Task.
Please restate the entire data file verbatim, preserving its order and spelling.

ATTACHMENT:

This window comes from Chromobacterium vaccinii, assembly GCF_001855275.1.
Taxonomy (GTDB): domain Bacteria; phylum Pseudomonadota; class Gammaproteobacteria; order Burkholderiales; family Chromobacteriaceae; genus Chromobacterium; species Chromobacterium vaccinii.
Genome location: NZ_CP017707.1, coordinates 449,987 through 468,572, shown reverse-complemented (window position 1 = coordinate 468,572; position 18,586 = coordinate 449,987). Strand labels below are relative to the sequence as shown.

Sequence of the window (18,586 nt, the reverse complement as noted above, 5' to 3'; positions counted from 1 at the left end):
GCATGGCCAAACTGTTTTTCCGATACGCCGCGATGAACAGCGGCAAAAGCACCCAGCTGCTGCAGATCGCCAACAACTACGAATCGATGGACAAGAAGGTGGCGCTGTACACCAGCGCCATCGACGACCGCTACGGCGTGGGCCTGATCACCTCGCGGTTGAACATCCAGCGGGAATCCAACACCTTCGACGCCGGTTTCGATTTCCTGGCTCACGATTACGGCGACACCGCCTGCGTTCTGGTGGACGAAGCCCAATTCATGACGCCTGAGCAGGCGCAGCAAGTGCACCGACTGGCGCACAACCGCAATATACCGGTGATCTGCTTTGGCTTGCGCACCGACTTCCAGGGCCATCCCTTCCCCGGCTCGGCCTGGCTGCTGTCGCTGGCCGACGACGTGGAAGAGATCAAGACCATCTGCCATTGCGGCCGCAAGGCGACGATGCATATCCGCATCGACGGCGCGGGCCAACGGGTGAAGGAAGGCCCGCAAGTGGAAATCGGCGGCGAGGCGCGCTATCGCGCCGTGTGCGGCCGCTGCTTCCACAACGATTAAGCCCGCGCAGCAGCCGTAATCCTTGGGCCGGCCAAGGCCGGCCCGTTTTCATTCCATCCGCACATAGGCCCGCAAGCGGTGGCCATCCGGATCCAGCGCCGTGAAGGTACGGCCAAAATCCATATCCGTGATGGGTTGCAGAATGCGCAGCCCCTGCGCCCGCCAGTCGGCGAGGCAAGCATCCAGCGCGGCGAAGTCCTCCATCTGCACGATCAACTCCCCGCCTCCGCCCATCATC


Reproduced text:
This window comes from Chromobacterium vaccinii, assembly GCF_001855275.1.
Taxonomy (GTDB): domain Bacteria; phylum Pseudomonadota; class Gammaproteobacteria; order Burkholderiales; family Chromobacteriaceae; genus Chromobacterium; species Chromobacterium vaccinii.
Genome location: NZ_CP017707.1, coordinates 449,987 through 468,572, shown reverse-complemented (window position 1 = coordinate 468,572; position 18,586 = coordinate 449,987). Strand labels below are relative to the sequence as shown.

Sequence of the window (18,586 nt, the reverse complement as noted above, 5' to 3'; positions counted from 1 at the left end):
GCATGGCCAAACTGTTTTTCCGATACGCCGCGATGAACAGCGGCAAAAGCACCCAGCTGCTGCAGATCGCCAACAACTACGAATCGATGGACAAGAAGGTGGCGCTGTACACCAGCGCCATCGACGACCGCTACGGCGTGGGCCTGATCACCTCGCGGTTGAACATCCAGCGGGAATCCAACACCTTCGACGCCGGTTTCGATTTCCTGGCTCACGATTACGGCGACACCGCCTGCGTTCTGGTGGACGAAGCCCAATTCATGACGCCTGAGCAGGCGCAGCAAGTGCACCGACTGGCGCACAACCGCAATATACCGGTGATCTGCTTTGGCTTGCGCACCGACTTCCAGGGCCATCCCTTCCCCGGCTCGGCCTGGCTGCTGTCGCTGGCCGACGACGTGGAAGAGATCAAGACCATCTGCCATTGCGGCCGCAAGGCGACGATGCATATCCGCATCGACGGCGCGGGCCAACGGGTGAAGGAAGGCCCGCAAGTGGAAATCGGCGGCGAGGCGCGCTATCGCGCCGTGTGCGGCCGCTGCTTCCACAACGATTAAGCCCGCGCAGCAGCCGTAATCCTTGGGCCGGCCAAGGCCGGCCCGTTTTCATTCCATCCGCACATAGGCCCGCAAGCGGTGGCCATCCGGATCCAGCGCCGTGAAGGTACGGCCAAAATCCATATCCGTGATGGGTTGCAGAATGCGCAGCCCCTGCGCCCGCCAGTCGGCGAGGCAAGCATCCAGCGCGGCGAAGTCCTCCATCTGCACGATCAACTCCCCGCCTCCGCCCATCATC